- Dip it in the bread powder so as to coat it completely.
- Heat the coconut oil and deep fry the cutlet until the surface is golden brown.
- Make sure that you fry only one cutlet at a time. More than one in the frying pan will break the coating and cause a mess.
- You can use any oil that you like. We have tried with coconut as well as sunflower oils so far.
- Beating the tuna while you fry it will make the meat finer and that will make the cutlet taste better.
- The Garam Masala we use is homemade using a secret recipe. You can use any Garam Masala available in the market. But if you want to know how we make our Garam Masala, you have to personally meet me and ask.
Let me know in the comments how you like this cutlet. I have posted mine in my Instagram feed. Thank you.
Chicken Mappas with Vellayappam
Today’s blog post is about a very delicious and comparatively easy to prepare chicken dish from Kerala known as “Chicken Mappas”. Mappas is a broad category of dishes which can be prepared with fish, chicken, mutton and even beef. I am unsure of the origin of this word “Mappas” but my best guess is that it is Middle Eastern. The reason for my guess is that when I was in Bangalore, I used to frequent a restaurant called Savoury Sea Shell in Bannerghatta Road. They had a rich collection of Middle Eastern dishes and one of them was an Arabian Chicken Soup. The bits of chicken were suspended in a thick whitish solution which I think was made of coconut milk. The gravy of Chicken Mappas sort of reminded me of it. Therefore I concluded that Chicken Mappas is a fusion of Middle Eastern and Keralite Cuisines. If you have some disagreement regarding what I said or have some information about the origins of this category of dishes, please let me know in the comments.
To prepare Chicken Mappas, you need the following ingredients:
- Chicken (cut in small pieces) – 500 grams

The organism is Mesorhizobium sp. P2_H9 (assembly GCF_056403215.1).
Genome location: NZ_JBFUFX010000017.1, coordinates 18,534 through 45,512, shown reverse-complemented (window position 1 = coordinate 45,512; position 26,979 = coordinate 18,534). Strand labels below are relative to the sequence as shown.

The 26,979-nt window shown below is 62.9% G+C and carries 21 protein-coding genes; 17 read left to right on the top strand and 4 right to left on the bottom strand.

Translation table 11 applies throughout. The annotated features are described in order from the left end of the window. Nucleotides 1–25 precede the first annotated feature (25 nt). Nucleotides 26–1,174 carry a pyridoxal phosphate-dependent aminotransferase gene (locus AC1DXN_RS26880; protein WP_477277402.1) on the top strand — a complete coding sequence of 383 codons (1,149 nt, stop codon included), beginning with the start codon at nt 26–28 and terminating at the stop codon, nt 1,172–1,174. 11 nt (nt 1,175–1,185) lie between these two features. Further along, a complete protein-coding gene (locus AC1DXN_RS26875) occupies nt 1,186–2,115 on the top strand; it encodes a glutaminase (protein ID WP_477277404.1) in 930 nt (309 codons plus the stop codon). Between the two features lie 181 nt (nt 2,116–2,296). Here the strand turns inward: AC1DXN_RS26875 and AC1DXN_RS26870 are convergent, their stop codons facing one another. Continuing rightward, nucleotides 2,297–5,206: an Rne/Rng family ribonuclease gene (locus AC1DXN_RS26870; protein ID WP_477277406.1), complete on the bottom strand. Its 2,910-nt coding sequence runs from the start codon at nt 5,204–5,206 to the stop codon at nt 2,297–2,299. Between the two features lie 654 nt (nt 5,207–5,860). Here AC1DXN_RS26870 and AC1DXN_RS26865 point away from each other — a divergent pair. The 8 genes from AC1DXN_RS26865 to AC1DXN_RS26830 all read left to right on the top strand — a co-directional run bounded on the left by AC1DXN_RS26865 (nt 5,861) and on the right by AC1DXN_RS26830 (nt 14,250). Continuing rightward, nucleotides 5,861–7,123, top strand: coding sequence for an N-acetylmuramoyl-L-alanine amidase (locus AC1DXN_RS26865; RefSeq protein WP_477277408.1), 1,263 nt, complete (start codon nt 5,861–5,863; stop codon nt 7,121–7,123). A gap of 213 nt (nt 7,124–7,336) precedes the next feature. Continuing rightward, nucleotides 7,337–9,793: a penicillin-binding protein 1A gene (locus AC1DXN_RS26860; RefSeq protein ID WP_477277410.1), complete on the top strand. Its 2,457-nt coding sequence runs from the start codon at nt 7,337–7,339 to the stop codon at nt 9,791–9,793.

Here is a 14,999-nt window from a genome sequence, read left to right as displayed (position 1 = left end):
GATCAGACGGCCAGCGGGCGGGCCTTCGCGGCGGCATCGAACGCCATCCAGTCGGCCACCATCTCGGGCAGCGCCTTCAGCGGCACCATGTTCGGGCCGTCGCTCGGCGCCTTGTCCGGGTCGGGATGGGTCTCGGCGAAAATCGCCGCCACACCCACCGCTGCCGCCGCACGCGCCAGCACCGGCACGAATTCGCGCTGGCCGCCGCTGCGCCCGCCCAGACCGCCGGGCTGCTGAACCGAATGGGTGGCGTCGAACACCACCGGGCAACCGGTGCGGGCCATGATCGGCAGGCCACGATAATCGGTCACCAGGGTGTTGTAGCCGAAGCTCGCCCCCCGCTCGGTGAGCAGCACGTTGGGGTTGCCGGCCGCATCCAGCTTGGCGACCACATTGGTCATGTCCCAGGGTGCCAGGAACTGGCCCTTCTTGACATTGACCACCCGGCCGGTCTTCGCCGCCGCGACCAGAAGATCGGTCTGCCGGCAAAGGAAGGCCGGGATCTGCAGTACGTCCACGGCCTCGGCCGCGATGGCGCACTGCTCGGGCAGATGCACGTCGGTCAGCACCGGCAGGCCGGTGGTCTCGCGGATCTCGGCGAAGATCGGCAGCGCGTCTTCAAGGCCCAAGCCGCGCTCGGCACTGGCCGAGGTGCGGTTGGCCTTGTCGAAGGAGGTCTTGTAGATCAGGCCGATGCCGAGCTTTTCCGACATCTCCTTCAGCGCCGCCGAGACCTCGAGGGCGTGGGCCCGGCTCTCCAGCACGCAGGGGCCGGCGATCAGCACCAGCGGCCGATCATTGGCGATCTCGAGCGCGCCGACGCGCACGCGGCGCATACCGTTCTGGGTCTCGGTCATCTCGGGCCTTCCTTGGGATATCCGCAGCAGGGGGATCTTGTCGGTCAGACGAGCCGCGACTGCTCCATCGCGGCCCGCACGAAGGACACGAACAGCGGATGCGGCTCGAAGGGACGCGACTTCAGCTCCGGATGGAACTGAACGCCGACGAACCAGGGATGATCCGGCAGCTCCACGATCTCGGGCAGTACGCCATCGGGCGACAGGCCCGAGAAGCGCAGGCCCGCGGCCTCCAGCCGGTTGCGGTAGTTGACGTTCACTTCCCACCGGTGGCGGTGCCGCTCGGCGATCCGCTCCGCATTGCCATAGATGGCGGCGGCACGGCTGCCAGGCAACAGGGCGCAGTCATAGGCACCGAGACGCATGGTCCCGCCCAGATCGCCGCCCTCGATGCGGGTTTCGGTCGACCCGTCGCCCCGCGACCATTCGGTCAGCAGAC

- Onions (long sliced) – 2
- Tomatoes (sliced) – 2
- Ginger (sliced) – 1 inch piece
- Garlic (sliced) – 6 cloves
- Green Chilli (chopped) – 6
- Coriander Powder – 1 1/2 ½ Teaspoon
- Garam Masala – 1 Tablespoon
- Turmeric Powder – 1/2 Teaspoon
- Pepper (crushed) – 1 Tablespoon
- Coconut Milk (secondary) – 1 cup
- Coconut Milk (primary) – 1/2 cup
- Fennel Seeds Powder – 1/2 Teaspoon
- Curry Leaves – 4 branches
- Coconut Oil – 2 Tablespoons
- Salt – 2 Teaspoons (can vary as per your taste)
- Coconut Oil – 1 Tablespoon
- Mustard Seeds – 1 Teaspoon
- Shallots (sliced) – 8
- Wash the chicken pieces well (you may use turmeric while washing it) and keep it on a filter to dry
- Add 1/2 tablespoon garam masala
- Add 1/2 tablespoon crushed pepper
- Mix it well and let it marinate for about 15 minutes
- Add 2 tablespoons of coconut into a frying pan
- Add the onion slices and sauté in medium flame for about 2 minutes
- Add the sliced ginger and garlic and cook until the onions change color slightly
- Add the chopped green chilli and mix it well
- Add the turmeric and coriander powder and mix again
- Cook until the raw smell of turmeric and coriander fades
- Add 1 branch of curry leaves
- Add half of the sliced tomato and cook for about 2 minutes
- Add the fennel seeds powder and mix
- Add the chicken pieces and mix well
- Add salt and mix
- Add the next branch of curry leaves
- Bring the mixture to the center of the pan and close the lid
- Reduce the flame to low and let it sit for 5 minutes
- Add the secondary coconut milk and mix well and close the lid
- Increase the flame to medium and let it sit for 20 – 25 minutes (occasionally open the lid and stir to avoid charring)
- Add the remaining 1/2 tablespoon garam masala
- Add the remaining 1/2 tablespoon crushed pepper and mix again
- Add the remaining sliced tomato and 1 branch of curry leaves
- Mix well for a minute
- Add the primary coconut milk mix for about a minute and turn off the flame
- Heat 1 tablespoon coconut oil into another frying pan
- Add mustard seeds
- Once the mustard seeds start bursting, add the sliced shallots
- When the shallots turn brown, add 1 branch of curry leaves and mix well to form the tadka
- Add the tadka to the mappas and let it sit for a couple of minutes
- Transfer the mappas to your serving bowl
There are a few things to keep in mind while preparing Chicken Mappas. The pepper shouldn’t be powdered. You must crush the black pepper seeds in a pestle. However, you may choose to use ginger-garlic paste if you don’t like slicing them. Coconut oil is what you need to use to prepare this dish. I haven’t tried other oils but you are welcome to experiment and let me know the results.
Chicken Mappas is exceptionally tasty and usually is eaten as an accomplice for Appam, Idiyappam or Ari Pathiri. You may also try it as a side dish for fried rice. Bon appetit!